LI Cheat Sheet: Melville’s Fairfield Properties gets $275M to fund multifamily portfolio buy, home sales spike in Suffolk… & more

<em>Clockwise from top left: Fairfield Properties gets $275M from Freddie Mac for a Long Island multifamily portfolio acquisition, Syosset Park developers could ditch home plans to build more industrial facilities, Nassau County to pay $5.4 million and build more mixed-income housing to settle a lawsuit from 2005 and pending local home sales had a mixed February.</em>
Clockwise from top left: Fairfield Properties gets $275M from Freddie Mac for a Long Island multifamily portfolio acquisition, Syosset Park developers could ditch home plans to build more industrial facilities, Nassau County to pay $5.4 million and build more mixed-income housing to settle a lawsuit from 2005 and pending local home sales had a mixed February.

Multifamily portfolio buy gets $275M in Freddie Mac financing
The Federal Home Loan Mortgage Corporation, better known as Freddie Mac, gave $275 million in financing to Fairfield Properties for its $473 million purchase of seven garden apartment properties in Nassau and Suffolk counties, the Commercial Observer reported. Melville-based Fairfield got a 15-year, fixed-rate debt deal under the lender’s Green Advantage program. CBRE Group’s Jason Gaccione, Shawn Rosenthal, Maxi Leachman and David Webb negotiated the deal. Fairfield and Maryland-based real estate investor FCP bought the multifamily portfolio from Lone Star Funds weeks earlier, as first reported by The Real Deal. That transaction also came only a few weeks after Dallas-based Lone Star sold off a $1.1 billion garden apartment portfolio to the Kushner Companies. For the more recent sale, CBRE arranged financing for 1,264 units but not the 232-unit Mid-Island Apartments in Bay Shore, which is part of the portfolio. Fairfield plans to upgrade facilities at its new holdings “so we can provide a premier level of service to the residents,” said a statement from managing partner Gary Broxmeyer. [TRD]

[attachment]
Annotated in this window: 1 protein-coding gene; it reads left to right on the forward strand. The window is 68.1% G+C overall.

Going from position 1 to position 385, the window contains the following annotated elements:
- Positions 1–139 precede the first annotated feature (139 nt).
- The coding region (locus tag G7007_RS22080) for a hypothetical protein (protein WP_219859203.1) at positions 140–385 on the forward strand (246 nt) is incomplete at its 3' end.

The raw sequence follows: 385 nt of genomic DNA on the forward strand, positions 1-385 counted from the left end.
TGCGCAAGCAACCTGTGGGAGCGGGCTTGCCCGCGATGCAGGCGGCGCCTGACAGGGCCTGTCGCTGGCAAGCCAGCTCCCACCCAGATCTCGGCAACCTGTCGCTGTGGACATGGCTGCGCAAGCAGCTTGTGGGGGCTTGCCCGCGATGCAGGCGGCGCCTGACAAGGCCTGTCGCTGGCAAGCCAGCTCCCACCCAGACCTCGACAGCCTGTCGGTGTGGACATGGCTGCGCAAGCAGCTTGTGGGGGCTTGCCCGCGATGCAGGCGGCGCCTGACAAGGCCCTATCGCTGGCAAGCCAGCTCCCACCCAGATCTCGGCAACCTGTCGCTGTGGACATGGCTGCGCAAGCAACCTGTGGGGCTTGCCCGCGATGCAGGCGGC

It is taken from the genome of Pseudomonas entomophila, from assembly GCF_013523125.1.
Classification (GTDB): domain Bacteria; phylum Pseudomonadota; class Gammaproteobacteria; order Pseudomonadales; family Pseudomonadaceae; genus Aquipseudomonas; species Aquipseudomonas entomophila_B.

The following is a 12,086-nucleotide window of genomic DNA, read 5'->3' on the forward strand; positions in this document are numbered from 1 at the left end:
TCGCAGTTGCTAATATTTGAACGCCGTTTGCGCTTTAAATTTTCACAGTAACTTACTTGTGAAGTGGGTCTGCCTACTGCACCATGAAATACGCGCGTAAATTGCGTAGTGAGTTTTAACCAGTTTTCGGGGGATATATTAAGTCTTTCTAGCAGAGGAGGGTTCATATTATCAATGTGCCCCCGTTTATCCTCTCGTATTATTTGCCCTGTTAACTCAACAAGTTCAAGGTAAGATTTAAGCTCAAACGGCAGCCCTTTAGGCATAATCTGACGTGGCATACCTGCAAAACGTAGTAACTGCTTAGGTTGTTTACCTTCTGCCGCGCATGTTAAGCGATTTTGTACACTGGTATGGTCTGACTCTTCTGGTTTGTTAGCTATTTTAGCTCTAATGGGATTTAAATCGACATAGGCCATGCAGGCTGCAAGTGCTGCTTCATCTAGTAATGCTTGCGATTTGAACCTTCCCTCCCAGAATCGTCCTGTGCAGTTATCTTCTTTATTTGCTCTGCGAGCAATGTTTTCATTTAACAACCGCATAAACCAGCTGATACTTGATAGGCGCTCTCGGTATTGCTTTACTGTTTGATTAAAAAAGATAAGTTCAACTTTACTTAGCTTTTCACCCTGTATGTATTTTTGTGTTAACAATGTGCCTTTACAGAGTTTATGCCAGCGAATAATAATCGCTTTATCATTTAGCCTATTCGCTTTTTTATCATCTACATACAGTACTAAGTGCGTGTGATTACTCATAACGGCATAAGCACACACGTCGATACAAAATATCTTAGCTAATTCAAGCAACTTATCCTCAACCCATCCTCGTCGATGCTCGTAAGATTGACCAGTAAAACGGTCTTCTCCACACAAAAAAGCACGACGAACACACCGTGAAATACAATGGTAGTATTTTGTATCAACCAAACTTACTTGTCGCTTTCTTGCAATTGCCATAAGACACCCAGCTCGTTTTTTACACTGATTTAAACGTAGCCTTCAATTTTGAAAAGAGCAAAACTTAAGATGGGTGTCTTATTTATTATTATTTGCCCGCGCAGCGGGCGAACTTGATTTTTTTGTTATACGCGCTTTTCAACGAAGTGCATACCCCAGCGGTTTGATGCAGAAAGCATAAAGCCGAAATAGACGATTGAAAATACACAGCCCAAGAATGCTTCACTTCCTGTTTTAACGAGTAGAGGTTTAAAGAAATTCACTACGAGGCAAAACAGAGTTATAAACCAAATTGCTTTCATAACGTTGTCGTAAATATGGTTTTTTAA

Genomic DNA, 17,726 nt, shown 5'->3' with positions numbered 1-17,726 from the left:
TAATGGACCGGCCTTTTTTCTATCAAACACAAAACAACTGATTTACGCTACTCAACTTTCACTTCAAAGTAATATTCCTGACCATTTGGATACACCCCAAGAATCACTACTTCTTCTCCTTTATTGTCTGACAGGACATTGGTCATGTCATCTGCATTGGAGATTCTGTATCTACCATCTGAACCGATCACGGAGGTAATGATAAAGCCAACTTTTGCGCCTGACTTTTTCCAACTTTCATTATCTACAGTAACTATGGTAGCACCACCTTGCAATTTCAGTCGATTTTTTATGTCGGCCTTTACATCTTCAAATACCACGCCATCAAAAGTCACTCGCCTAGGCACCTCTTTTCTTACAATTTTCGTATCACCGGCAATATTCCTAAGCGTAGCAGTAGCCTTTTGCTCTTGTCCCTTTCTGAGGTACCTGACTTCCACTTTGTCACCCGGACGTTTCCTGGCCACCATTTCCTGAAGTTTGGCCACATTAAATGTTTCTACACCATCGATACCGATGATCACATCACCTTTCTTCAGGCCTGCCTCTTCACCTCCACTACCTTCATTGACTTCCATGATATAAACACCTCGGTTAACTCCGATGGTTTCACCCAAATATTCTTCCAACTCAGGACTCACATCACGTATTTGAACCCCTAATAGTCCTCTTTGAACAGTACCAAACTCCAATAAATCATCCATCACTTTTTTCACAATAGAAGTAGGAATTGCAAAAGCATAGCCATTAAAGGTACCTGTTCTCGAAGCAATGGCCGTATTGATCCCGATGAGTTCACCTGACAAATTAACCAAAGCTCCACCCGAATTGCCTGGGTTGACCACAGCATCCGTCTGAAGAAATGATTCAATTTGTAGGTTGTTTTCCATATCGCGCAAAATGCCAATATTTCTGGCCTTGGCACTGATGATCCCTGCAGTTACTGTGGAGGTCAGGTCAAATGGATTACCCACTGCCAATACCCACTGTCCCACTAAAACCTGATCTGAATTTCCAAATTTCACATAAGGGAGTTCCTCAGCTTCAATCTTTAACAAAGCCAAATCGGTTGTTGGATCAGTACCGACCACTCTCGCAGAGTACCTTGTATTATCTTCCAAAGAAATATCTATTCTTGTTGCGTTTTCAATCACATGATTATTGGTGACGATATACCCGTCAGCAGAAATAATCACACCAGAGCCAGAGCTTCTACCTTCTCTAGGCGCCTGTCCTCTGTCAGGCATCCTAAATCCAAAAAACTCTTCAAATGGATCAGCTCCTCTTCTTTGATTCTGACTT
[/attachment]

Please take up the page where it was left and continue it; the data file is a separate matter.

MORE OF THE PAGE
A mixed bag for home sales in February, but spring looms
Home sale prices in Suffolk and Nassau counties had a mixed February with the former seeing an increase and the latter a plateau, Long Island Business News reported. The median price of pending home sales in Nassau last month was $500,000, the same as it was in January and just $500 higher than it was a year prior, according to data published by the Multiple Listing Service of Long Island. That median price matched the lowest median price for Nassau over the past year. In Suffolk, the median price for pending home sales rose $4,000 from January, to $374,000, which was 3.9 percent higher than the $360,000 median a year earlier. Overall, pending home sales in both counties rose 5.8 percent in February when compared to the same time last year. There were 2,177 home sales in February 2018 and 2,303 last month. Nassau had only 966 homes go to contract last month, a 1.8 percent uptick from the 949 contracted for sale a year prior. Suffolk, however, had 1,337 pending home sales last month, up 8.9 percent from 1,228 pending sales in February 2018. Long Island Press likened the splits to a “tale of two Long Islands,” with the market “getting more favorable to buyers as moving season arrives in April,” although “competition remains fierce for starter homes.” Newsday noted that declining sales and growing inventory in Nassau and Suffolk gives buyers more leverage in negotiations. Within the last two months, pending sales on Long Island have risen more than 8 percent over the same period in 2018. Inventory has also continued its climb with 10,910 homes listed for sale across Long Island, 6.2 percent more than the 10,273 listed at the end of February 2018. During that time, listings in Nassau jumped 12.7 percent, to 4,888, while Suffolk saw a 1.5 percent increase, to 5,934. [LIBN]

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Newsday to move HQ a mile from newspaper’s old Melville home